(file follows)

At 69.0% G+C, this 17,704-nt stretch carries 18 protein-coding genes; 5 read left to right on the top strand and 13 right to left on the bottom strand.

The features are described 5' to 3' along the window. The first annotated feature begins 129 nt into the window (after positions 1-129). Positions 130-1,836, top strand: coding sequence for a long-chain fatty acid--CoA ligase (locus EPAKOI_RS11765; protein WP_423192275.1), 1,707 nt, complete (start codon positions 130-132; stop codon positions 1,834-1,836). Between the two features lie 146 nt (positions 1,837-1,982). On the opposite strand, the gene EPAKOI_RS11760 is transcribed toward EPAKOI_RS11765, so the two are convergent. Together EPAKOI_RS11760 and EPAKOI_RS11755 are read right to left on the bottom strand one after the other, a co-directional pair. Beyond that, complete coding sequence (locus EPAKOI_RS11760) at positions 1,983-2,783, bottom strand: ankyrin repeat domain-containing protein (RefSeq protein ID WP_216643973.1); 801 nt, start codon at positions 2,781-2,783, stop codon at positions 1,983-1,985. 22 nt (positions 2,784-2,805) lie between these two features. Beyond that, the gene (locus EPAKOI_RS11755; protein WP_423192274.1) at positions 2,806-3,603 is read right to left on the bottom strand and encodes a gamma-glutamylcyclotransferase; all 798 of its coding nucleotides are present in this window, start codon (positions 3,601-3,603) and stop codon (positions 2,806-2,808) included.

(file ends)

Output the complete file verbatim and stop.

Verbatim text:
At 69.0% G+C, this 17,704-nt stretch carries 18 protein-coding genes; 5 read left to right on the top strand and 13 right to left on the bottom strand.

The features are described 5' to 3' along the window. The first annotated feature begins 129 nt into the window (after positions 1-129). Positions 130-1,836, top strand: coding sequence for a long-chain fatty acid--CoA ligase (locus EPAKOI_RS11765; protein WP_423192275.1), 1,707 nt, complete (start codon positions 130-132; stop codon positions 1,834-1,836). Between the two features lie 146 nt (positions 1,837-1,982). On the opposite strand, the gene EPAKOI_RS11760 is transcribed toward EPAKOI_RS11765, so the two are convergent. Together EPAKOI_RS11760 and EPAKOI_RS11755 are read right to left on the bottom strand one after the other, a co-directional pair. Beyond that, complete coding sequence (locus EPAKOI_RS11760) at positions 1,983-2,783, bottom strand: ankyrin repeat domain-containing protein (RefSeq protein ID WP_216643973.1); 801 nt, start codon at positions 2,781-2,783, stop codon at positions 1,983-1,985. 22 nt (positions 2,784-2,805) lie between these two features. Beyond that, the gene (locus EPAKOI_RS11755; protein WP_423192274.1) at positions 2,806-3,603 is read right to left on the bottom strand and encodes a gamma-glutamylcyclotransferase; all 798 of its coding nucleotides are present in this window, start codon (positions 3,601-3,603) and stop codon (positions 2,806-2,808) included.